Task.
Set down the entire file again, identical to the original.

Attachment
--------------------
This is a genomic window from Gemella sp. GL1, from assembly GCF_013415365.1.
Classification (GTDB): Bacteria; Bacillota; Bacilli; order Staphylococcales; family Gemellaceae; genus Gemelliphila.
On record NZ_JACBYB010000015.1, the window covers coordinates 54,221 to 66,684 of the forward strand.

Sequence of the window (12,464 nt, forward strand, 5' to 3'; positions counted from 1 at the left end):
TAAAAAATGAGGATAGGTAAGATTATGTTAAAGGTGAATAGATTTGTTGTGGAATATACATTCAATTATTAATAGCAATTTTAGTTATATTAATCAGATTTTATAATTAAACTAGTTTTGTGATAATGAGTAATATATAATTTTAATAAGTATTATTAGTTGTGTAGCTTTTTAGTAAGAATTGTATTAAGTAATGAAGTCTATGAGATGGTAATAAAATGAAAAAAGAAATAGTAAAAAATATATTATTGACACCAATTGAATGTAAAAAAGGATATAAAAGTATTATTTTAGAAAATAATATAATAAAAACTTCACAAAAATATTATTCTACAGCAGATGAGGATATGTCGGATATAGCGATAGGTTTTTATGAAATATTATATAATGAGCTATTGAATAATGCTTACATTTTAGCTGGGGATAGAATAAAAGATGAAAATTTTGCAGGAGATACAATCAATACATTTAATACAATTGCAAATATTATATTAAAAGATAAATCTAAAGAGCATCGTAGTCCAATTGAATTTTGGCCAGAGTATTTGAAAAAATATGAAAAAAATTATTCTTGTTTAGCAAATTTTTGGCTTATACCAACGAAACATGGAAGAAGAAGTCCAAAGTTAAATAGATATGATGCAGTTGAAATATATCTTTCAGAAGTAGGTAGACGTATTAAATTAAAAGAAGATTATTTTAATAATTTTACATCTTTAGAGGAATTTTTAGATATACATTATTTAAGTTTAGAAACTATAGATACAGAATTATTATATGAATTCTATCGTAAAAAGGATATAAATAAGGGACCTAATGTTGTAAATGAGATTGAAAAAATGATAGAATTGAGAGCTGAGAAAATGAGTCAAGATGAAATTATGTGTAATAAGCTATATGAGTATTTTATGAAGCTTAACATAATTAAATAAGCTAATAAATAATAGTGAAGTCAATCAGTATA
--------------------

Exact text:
This is a genomic window from Gemella sp. GL1, from assembly GCF_013415365.1.
Classification (GTDB): Bacteria; Bacillota; Bacilli; order Staphylococcales; family Gemellaceae; genus Gemelliphila.
On record NZ_JACBYB010000015.1, the window covers coordinates 54,221 to 66,684 of the forward strand.

Sequence of the window (12,464 nt, forward strand, 5' to 3'; positions counted from 1 at the left end):
TAAAAAATGAGGATAGGTAAGATTATGTTAAAGGTGAATAGATTTGTTGTGGAATATACATTCAATTATTAATAGCAATTTTAGTTATATTAATCAGATTTTATAATTAAACTAGTTTTGTGATAATGAGTAATATATAATTTTAATAAGTATTATTAGTTGTGTAGCTTTTTAGTAAGAATTGTATTAAGTAATGAAGTCTATGAGATGGTAATAAAATGAAAAAAGAAATAGTAAAAAATATATTATTGACACCAATTGAATGTAAAAAAGGATATAAAAGTATTATTTTAGAAAATAATATAATAAAAACTTCACAAAAATATTATTCTACAGCAGATGAGGATATGTCGGATATAGCGATAGGTTTTTATGAAATATTATATAATGAGCTATTGAATAATGCTTACATTTTAGCTGGGGATAGAATAAAAGATGAAAATTTTGCAGGAGATACAATCAATACATTTAATACAATTGCAAATATTATATTAAAAGATAAATCTAAAGAGCATCGTAGTCCAATTGAATTTTGGCCAGAGTATTTGAAAAAATATGAAAAAAATTATTCTTGTTTAGCAAATTTTTGGCTTATACCAACGAAACATGGAAGAAGAAGTCCAAAGTTAAATAGATATGATGCAGTTGAAATATATCTTTCAGAAGTAGGTAGACGTATTAAATTAAAAGAAGATTATTTTAATAATTTTACATCTTTAGAGGAATTTTTAGATATACATTATTTAAGTTTAGAAACTATAGATACAGAATTATTATATGAATTCTATCGTAAAAAGGATATAAATAAGGGACCTAATGTTGTAAATGAGATTGAAAAAATGATAGAATTGAGAGCTGAGAAAATGAGTCAAGATGAAATTATGTGTAATAAGCTATATGAGTATTTTATGAAGCTTAACATAATTAAATAAGCTAATAAATAATAGTGAAGTCAATCAGTATA